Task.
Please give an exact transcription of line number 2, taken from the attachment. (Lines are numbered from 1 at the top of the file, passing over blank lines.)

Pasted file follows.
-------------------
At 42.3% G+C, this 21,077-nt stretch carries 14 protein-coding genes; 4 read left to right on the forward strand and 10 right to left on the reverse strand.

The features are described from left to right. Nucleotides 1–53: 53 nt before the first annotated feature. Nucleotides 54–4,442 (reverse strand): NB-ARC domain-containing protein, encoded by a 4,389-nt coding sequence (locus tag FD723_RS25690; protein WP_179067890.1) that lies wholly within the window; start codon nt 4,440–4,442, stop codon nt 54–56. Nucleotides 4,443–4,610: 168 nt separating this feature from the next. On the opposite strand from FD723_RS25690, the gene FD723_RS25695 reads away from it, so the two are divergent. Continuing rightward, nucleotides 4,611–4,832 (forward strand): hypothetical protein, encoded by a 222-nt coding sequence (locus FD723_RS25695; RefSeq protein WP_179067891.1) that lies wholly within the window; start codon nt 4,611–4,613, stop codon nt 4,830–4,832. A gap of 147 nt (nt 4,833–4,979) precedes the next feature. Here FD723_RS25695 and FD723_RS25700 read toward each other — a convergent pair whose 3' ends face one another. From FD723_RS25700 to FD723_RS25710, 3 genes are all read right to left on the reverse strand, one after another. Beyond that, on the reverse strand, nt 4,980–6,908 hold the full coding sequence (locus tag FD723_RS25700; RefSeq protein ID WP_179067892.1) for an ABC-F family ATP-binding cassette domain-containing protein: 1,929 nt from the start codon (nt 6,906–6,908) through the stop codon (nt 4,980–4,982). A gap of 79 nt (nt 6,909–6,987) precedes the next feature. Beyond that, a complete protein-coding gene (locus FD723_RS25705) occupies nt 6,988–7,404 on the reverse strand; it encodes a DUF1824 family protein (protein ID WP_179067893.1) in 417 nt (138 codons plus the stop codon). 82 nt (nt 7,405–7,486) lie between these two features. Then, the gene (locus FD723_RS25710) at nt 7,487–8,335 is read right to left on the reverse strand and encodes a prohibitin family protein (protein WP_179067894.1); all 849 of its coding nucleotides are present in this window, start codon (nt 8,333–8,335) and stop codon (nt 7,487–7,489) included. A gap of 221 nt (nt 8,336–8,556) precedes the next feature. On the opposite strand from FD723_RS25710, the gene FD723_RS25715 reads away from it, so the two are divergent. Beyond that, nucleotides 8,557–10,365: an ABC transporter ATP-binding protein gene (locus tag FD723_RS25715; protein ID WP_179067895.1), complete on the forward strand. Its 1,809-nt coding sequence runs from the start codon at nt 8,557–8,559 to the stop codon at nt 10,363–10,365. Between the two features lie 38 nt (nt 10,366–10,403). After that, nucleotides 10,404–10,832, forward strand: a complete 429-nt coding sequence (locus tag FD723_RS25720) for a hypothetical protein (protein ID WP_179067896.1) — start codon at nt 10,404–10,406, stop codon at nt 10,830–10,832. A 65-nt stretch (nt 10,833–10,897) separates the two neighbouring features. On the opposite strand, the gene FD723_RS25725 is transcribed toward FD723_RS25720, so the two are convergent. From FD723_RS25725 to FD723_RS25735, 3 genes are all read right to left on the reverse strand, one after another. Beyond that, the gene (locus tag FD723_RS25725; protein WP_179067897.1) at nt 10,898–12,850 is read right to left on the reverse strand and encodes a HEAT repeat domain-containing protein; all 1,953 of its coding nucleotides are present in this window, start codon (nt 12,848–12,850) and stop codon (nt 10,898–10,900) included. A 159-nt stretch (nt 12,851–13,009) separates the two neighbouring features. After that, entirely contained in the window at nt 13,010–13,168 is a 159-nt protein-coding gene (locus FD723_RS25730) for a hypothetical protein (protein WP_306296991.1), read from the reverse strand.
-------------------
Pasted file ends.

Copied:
The features are described from left to right. Nucleotides 1–53: 53 nt before the first annotated feature. Nucleotides 54–4,442 (reverse strand): NB-ARC domain-containing protein, encoded by a 4,389-nt coding sequence (locus tag FD723_RS25690; protein WP_179067890.1) that lies wholly within the window; start codon nt 4,440–4,442, stop codon nt 54–56. Nucleotides 4,443–4,610: 168 nt separating this feature from the next. On the opposite strand from FD723_RS25690, the gene FD723_RS25695 reads away from it, so the two are divergent. Continuing rightward, nucleotides 4,611–4,832 (forward strand): hypothetical protein, encoded by a 222-nt coding sequence (locus FD723_RS25695; RefSeq protein WP_179067891.1) that lies wholly within the window; start codon nt 4,611–4,613, stop codon nt 4,830–4,832. A gap of 147 nt (nt 4,833–4,979) precedes the next feature. Here FD723_RS25695 and FD723_RS25700 read toward each other — a convergent pair whose 3' ends face one another. From FD723_RS25700 to FD723_RS25710, 3 genes are all read right to left on the reverse strand, one after another. Beyond that, on the reverse strand, nt 4,980–6,908 hold the full coding sequence (locus tag FD723_RS25700; RefSeq protein ID WP_179067892.1) for an ABC-F family ATP-binding cassette domain-containing protein: 1,929 nt from the start codon (nt 6,906–6,908) through the stop codon (nt 4,980–4,982). A gap of 79 nt (nt 6,909–6,987) precedes the next feature. Beyond that, a complete protein-coding gene (locus FD723_RS25705) occupies nt 6,988–7,404 on the reverse strand; it encodes a DUF1824 family protein (protein ID WP_179067893.1) in 417 nt (138 codons plus the stop codon). 82 nt (nt 7,405–7,486) lie between these two features. Then, the gene (locus FD723_RS25710) at nt 7,487–8,335 is read right to left on the reverse strand and encodes a prohibitin family protein (protein WP_179067894.1); all 849 of its coding nucleotides are present in this window, start codon (nt 8,333–8,335) and stop codon (nt 7,487–7,489) included. A gap of 221 nt (nt 8,336–8,556) precedes the next feature. On the opposite strand from FD723_RS25710, the gene FD723_RS25715 reads away from it, so the two are divergent. Beyond that, nucleotides 8,557–10,365: an ABC transporter ATP-binding protein gene (locus tag FD723_RS25715; protein ID WP_179067895.1), complete on the forward strand. Its 1,809-nt coding sequence runs from the start codon at nt 8,557–8,559 to the stop codon at nt 10,363–10,365. Between the two features lie 38 nt (nt 10,366–10,403). After that, nucleotides 10,404–10,832, forward strand: a complete 429-nt coding sequence (locus tag FD723_RS25720) for a hypothetical protein (protein ID WP_179067896.1) — start codon at nt 10,404–10,406, stop codon at nt 10,830–10,832. A 65-nt stretch (nt 10,833–10,897) separates the two neighbouring features. On the opposite strand, the gene FD723_RS25725 is transcribed toward FD723_RS25720, so the two are convergent. From FD723_RS25725 to FD723_RS25735, 3 genes are all read right to left on the reverse strand, one after another. Beyond that, the gene (locus tag FD723_RS25725; protein WP_179067897.1) at nt 10,898–12,850 is read right to left on the reverse strand and encodes a HEAT repeat domain-containing protein; all 1,953 of its coding nucleotides are present in this window, start codon (nt 12,848–12,850) and stop codon (nt 10,898–10,900) included. A 159-nt stretch (nt 12,851–13,009) separates the two neighbouring features. After that, entirely contained in the window at nt 13,010–13,168 is a 159-nt protein-coding gene (locus FD723_RS25730) for a hypothetical protein (protein WP_306296991.1), read from the reverse strand.